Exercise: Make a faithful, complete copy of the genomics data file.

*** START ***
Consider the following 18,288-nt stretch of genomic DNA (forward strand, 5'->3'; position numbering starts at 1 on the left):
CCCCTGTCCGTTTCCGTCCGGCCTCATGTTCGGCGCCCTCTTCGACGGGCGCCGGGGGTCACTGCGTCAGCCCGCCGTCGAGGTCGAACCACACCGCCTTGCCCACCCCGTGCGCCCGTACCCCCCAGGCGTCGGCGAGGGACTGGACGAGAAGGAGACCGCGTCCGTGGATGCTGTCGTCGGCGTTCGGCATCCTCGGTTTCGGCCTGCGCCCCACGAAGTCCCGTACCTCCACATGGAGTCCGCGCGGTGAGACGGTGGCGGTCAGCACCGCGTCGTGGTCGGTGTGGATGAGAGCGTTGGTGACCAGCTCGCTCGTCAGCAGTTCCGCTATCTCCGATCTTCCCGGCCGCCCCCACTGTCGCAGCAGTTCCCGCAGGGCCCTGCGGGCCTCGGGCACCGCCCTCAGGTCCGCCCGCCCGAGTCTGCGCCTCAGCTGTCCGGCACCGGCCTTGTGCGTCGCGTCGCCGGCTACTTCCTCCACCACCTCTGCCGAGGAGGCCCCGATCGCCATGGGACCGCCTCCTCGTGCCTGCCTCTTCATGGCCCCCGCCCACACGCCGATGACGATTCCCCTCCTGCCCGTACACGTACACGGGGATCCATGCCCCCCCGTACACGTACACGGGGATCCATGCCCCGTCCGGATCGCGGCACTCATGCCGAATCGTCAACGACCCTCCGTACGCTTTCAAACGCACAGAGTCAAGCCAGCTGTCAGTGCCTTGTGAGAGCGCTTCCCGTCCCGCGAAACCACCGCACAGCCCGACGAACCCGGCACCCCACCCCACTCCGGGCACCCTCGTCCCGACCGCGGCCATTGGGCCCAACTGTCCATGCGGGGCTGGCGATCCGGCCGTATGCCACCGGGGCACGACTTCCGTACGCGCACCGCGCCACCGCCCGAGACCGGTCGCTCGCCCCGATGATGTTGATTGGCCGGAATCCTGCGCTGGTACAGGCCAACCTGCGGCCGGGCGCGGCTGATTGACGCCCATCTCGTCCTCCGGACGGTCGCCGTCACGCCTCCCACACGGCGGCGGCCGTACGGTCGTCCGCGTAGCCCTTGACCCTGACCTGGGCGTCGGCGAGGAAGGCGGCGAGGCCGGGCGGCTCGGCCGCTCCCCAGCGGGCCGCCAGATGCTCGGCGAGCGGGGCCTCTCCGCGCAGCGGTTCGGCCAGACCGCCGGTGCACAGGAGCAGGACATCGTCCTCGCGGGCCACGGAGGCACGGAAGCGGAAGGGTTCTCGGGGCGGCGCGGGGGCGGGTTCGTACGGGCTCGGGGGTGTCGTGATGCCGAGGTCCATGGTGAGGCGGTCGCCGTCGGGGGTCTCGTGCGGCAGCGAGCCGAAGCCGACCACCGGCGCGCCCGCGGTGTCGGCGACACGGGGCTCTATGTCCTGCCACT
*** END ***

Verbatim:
Consider the following 18,288-nt stretch of genomic DNA (forward strand, 5'->3'; position numbering starts at 1 on the left):
CCCCTGTCCGTTTCCGTCCGGCCTCATGTTCGGCGCCCTCTTCGACGGGCGCCGGGGGTCACTGCGTCAGCCCGCCGTCGAGGTCGAACCACACCGCCTTGCCCACCCCGTGCGCCCGTACCCCCCAGGCGTCGGCGAGGGACTGGACGAGAAGGAGACCGCGTCCGTGGATGCTGTCGTCGGCGTTCGGCATCCTCGGTTTCGGCCTGCGCCCCACGAAGTCCCGTACCTCCACATGGAGTCCGCGCGGTGAGACGGTGGCGGTCAGCACCGCGTCGTGGTCGGTGTGGATGAGAGCGTTGGTGACCAGCTCGCTCGTCAGCAGTTCCGCTATCTCCGATCTTCCCGGCCGCCCCCACTGTCGCAGCAGTTCCCGCAGGGCCCTGCGGGCCTCGGGCACCGCCCTCAGGTCCGCCCGCCCGAGTCTGCGCCTCAGCTGTCCGGCACCGGCCTTGTGCGTCGCGTCGCCGGCTACTTCCTCCACCACCTCTGCCGAGGAGGCCCCGATCGCCATGGGACCGCCTCCTCGTGCCTGCCTCTTCATGGCCCCCGCCCACACGCCGATGACGATTCCCCTCCTGCCCGTACACGTACACGGGGATCCATGCCCCCCCGTACACGTACACGGGGATCCATGCCCCGTCCGGATCGCGGCACTCATGCCGAATCGTCAACGACCCTCCGTACGCTTTCAAACGCACAGAGTCAAGCCAGCTGTCAGTGCCTTGTGAGAGCGCTTCCCGTCCCGCGAAACCACCGCACAGCCCGACGAACCCGGCACCCCACCCCACTCCGGGCACCCTCGTCCCGACCGCGGCCATTGGGCCCAACTGTCCATGCGGGGCTGGCGATCCGGCCGTATGCCACCGGGGCACGACTTCCGTACGCGCACCGCGCCACCGCCCGAGACCGGTCGCTCGCCCCGATGATGTTGATTGGCCGGAATCCTGCGCTGGTACAGGCCAACCTGCGGCCGGGCGCGGCTGATTGACGCCCATCTCGTCCTCCGGACGGTCGCCGTCACGCCTCCCACACGGCGGCGGCCGTACGGTCGTCCGCGTAGCCCTTGACCCTGACCTGGGCGTCGGCGAGGAAGGCGGCGAGGCCGGGCGGCTCGGCCGCTCCCCAGCGGGCCGCCAGATGCTCGGCGAGCGGGGCCTCTCCGCGCAGCGGTTCGGCCAGACCGCCGGTGCACAGGAGCAGGACATCGTCCTCGCGGGCCACGGAGGCACGGAAGCGGAAGGGTTCTCGGGGCGGCGCGGGGGCGGGTTCGTACGGGCTCGGGGGTGTCGTGATGCCGAGGTCCATGGTGAGGCGGTCGCCGTCGGGGGTCTCGTGCGGCAGCGAGCCGAAGCCGACCACCGGCGCGCCCGCGGTGTCGGCGACACGGGGCTCTATGTCCTGCCACT